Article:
Cyrano de Bergerac (1950)

Cyrano de Bergerac
Rating: ***** (Essential)
Origin: USA, 1950
Director: Michael Gordon
Source: Alpha Video DVD

You’ve seen this, of course, probably more than once. If you haven’t smile, nod, and pretend you have, then tonight make the time to find it and watch it. It’s based on the 1897 play by French poet and playwright Edmond Rostand, who wrote the original entirely in verse, in rhymed couplets. It was a gigantic hit, ran for years and toured the world. In 1923 famous American stage actor Walter Hampden commissioned the New York poet and playwright Brian Hooker to create an English translation in blank verse, which became the standard English translation for the next half-century; Hampden, playing Cyrano, used it in touring productions throughout the 1920s and ‘30s. (Fun fact: as good as the Hooker version of Cyrano is—and it’s very, very good—there’s another fine English version that appeared in 1970 from none other than Anthony Burgess, the author of A Clockwork Orange.) The brilliant Puerto Rican actor José Ferrer revived the play on Broadway in 1946, winning a Tony award, reprised the rôle for a live TV production in 1949, and again for this movie version in 1950, for which he won the Oscar for Best Actor. The movie was an independent Stanley Kramer production, made on the cheap, and it’s been criticized for its low production values in an era of grand Hollywood epics, but really it looks fine and frankly it suits the material, opening out just enough from the staginess of the play to avoid theatrical claustrophobia.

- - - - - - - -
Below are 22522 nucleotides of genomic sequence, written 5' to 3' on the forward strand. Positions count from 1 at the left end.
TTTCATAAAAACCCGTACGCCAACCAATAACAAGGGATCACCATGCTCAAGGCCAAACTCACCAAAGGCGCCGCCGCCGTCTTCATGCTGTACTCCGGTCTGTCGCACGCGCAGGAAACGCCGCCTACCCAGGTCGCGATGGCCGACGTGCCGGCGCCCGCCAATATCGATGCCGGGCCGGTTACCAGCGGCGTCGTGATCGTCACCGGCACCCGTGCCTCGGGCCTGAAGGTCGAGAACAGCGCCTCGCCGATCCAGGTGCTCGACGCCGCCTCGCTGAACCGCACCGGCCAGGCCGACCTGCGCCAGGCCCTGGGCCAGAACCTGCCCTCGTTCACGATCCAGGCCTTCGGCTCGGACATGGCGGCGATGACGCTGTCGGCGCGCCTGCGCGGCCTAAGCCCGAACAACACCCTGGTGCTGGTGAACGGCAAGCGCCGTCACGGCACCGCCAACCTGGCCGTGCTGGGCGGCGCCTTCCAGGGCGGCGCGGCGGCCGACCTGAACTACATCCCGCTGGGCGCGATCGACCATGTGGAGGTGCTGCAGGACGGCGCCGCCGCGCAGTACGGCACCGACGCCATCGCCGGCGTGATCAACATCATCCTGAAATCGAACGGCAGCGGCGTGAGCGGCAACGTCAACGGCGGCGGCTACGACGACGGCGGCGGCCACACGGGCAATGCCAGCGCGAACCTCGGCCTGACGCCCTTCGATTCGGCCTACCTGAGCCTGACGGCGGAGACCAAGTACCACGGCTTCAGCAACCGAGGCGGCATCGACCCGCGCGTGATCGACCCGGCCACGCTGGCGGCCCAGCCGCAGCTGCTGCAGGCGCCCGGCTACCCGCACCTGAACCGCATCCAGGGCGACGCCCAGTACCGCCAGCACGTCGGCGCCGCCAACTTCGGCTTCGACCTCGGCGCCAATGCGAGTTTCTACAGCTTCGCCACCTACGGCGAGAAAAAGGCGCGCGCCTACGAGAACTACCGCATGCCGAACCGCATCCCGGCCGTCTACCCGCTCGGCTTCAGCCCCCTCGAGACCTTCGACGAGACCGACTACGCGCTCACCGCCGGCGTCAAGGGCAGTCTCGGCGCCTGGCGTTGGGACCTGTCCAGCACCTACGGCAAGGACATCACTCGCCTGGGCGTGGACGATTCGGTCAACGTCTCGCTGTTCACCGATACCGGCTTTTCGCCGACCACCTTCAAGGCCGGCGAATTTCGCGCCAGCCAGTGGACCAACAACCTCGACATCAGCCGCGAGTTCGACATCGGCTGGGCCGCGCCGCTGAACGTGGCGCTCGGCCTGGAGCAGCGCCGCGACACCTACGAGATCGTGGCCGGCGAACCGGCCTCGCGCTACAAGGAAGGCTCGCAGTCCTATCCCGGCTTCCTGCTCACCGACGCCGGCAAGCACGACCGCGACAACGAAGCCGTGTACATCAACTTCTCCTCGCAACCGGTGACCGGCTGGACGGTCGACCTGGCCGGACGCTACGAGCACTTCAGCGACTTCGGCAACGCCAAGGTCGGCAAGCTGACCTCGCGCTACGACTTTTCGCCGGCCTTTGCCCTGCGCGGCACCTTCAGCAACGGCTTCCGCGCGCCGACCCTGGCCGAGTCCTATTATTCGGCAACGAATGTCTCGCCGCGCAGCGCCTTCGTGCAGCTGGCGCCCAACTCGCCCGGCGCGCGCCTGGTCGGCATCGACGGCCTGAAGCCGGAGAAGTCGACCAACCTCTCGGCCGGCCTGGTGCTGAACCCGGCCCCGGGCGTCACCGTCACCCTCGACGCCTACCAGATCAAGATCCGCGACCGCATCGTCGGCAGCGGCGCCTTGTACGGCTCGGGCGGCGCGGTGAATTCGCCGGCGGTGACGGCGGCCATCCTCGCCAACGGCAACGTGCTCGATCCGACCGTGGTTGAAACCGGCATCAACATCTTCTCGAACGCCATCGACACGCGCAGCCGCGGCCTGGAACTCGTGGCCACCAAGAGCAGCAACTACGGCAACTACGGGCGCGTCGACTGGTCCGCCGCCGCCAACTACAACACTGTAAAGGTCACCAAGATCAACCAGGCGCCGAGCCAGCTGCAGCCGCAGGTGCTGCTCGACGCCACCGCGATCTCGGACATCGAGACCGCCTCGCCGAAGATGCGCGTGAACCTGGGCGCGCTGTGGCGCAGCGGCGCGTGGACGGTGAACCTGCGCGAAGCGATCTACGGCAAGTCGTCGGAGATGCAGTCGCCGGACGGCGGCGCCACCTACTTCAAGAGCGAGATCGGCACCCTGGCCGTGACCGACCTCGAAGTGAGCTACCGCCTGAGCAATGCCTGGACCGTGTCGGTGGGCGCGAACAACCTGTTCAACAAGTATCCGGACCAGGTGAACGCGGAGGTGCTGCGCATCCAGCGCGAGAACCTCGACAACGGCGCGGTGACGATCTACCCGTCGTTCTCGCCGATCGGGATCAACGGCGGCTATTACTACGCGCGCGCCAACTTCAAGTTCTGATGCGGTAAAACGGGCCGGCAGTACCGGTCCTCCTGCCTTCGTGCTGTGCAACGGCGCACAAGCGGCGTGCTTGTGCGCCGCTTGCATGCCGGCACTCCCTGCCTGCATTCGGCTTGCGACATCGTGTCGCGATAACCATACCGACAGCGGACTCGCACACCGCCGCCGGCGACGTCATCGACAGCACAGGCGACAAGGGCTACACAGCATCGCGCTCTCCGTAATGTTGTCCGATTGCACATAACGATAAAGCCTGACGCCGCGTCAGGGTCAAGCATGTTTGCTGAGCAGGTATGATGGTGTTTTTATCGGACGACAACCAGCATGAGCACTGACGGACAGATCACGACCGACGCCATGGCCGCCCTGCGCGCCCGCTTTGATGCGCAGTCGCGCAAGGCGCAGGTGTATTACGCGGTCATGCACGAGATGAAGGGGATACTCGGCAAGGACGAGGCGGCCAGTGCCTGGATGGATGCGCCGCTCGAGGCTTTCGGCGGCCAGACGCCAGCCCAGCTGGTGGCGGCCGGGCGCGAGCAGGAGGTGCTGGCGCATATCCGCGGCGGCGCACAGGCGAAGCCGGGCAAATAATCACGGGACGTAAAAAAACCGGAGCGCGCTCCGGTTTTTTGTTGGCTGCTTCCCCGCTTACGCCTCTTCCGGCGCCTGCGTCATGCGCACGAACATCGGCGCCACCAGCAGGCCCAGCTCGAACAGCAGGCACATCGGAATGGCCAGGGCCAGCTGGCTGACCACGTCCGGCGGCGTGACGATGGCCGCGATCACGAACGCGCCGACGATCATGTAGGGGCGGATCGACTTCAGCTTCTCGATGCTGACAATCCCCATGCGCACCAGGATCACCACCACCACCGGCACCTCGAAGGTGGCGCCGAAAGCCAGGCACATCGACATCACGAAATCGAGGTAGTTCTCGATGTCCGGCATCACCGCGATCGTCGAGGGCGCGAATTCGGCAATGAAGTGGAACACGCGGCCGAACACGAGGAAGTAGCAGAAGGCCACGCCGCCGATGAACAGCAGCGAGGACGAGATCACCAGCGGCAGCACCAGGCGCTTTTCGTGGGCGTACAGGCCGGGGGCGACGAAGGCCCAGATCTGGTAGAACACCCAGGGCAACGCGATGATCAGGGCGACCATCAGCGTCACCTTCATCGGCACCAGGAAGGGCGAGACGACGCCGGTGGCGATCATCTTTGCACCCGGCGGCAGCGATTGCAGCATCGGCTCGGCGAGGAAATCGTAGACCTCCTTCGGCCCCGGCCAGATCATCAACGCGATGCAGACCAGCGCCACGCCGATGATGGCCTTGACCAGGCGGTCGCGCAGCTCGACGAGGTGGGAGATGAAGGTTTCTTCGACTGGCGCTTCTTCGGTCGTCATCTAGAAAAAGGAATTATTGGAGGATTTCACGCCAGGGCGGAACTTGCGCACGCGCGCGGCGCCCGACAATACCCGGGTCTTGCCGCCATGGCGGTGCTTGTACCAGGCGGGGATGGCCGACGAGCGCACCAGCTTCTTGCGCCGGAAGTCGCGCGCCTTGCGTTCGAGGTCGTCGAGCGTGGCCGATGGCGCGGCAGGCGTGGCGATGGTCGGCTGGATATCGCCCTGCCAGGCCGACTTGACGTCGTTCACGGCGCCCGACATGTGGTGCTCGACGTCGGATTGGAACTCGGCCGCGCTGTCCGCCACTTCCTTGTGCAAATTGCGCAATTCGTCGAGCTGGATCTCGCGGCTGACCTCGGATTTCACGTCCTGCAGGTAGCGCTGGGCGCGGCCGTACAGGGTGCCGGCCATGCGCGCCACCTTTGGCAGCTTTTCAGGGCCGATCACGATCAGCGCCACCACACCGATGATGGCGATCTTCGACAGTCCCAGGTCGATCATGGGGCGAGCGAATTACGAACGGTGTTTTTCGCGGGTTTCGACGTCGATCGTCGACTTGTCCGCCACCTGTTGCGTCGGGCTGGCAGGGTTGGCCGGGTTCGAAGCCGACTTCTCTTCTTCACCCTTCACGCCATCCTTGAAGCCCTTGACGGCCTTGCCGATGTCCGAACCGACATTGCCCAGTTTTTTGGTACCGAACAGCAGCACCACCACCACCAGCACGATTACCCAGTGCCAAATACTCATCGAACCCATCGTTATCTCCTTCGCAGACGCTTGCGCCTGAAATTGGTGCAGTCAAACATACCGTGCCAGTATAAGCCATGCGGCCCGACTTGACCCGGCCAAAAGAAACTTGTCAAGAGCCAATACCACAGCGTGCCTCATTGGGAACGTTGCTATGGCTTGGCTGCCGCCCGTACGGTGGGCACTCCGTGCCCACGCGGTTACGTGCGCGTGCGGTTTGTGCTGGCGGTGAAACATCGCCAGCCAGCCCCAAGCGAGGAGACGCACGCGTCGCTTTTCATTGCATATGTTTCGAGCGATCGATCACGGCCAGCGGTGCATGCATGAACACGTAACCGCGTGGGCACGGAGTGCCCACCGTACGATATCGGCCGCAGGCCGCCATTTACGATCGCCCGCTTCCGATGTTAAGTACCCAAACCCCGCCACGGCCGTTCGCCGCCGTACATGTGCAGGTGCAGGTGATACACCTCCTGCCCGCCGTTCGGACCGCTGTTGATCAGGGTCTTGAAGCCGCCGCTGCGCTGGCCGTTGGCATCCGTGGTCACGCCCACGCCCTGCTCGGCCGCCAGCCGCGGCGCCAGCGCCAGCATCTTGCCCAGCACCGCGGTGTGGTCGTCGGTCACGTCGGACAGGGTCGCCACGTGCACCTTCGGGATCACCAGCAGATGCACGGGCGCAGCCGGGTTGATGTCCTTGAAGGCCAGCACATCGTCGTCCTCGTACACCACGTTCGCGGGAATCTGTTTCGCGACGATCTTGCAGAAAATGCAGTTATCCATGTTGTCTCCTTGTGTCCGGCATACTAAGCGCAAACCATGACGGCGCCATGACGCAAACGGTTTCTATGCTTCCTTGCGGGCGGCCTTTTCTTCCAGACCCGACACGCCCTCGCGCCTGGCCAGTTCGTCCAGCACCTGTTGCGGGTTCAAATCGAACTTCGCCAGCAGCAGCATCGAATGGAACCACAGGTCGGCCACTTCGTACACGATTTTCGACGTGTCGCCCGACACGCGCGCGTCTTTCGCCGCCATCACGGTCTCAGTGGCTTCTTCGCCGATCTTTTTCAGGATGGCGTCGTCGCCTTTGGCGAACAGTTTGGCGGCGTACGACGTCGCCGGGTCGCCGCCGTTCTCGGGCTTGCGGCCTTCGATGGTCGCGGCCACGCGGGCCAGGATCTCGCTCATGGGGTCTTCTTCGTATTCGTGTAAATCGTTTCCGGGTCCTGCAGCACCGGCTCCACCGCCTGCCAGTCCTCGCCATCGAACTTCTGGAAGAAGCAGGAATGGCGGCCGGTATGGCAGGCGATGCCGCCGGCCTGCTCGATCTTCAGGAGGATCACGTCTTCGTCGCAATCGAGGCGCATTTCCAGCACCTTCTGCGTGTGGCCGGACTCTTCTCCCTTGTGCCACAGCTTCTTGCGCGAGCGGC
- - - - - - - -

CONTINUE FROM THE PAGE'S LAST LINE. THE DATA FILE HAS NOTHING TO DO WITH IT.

By the time he made the movie, Ferrer had been playing the rôle of Cyrano for years, and really came to inhabit the part. He loves it, and his enthusiasm is infectious. The play was shortened somewhat to fit a feature’s run-time, with some new interstitial material written by Orson Welles (uncredited) to mask the transitions between acts; this included a brief scene between the Comte de Guiche (Ralph Clanton) and his uncle “The Cardinal,” who though unnamed is clearly intended to be Richelieu. Also added to the film were the swordfight with the “hundred” thugs and the fight with the Spanish at the Siege of Arras. For a low-budget production these were very well done, but this should come as no surprise considering the film’s fight director was the veteran sword-master Fred Cavens, who coached the fencing in just about every Hollywood swashbuckler from the silent era on. (Get this: Cavens coached Douglas Fairbanks, Sr., as Zorro in 1921, Tyrone Power as Zorro in 1940, and Guy Williams as Zorro in 1957!) Ferrer holds his own in these fights, and looks good doing it—and you can tell it’s him and not a double, because who else would have such a big nose?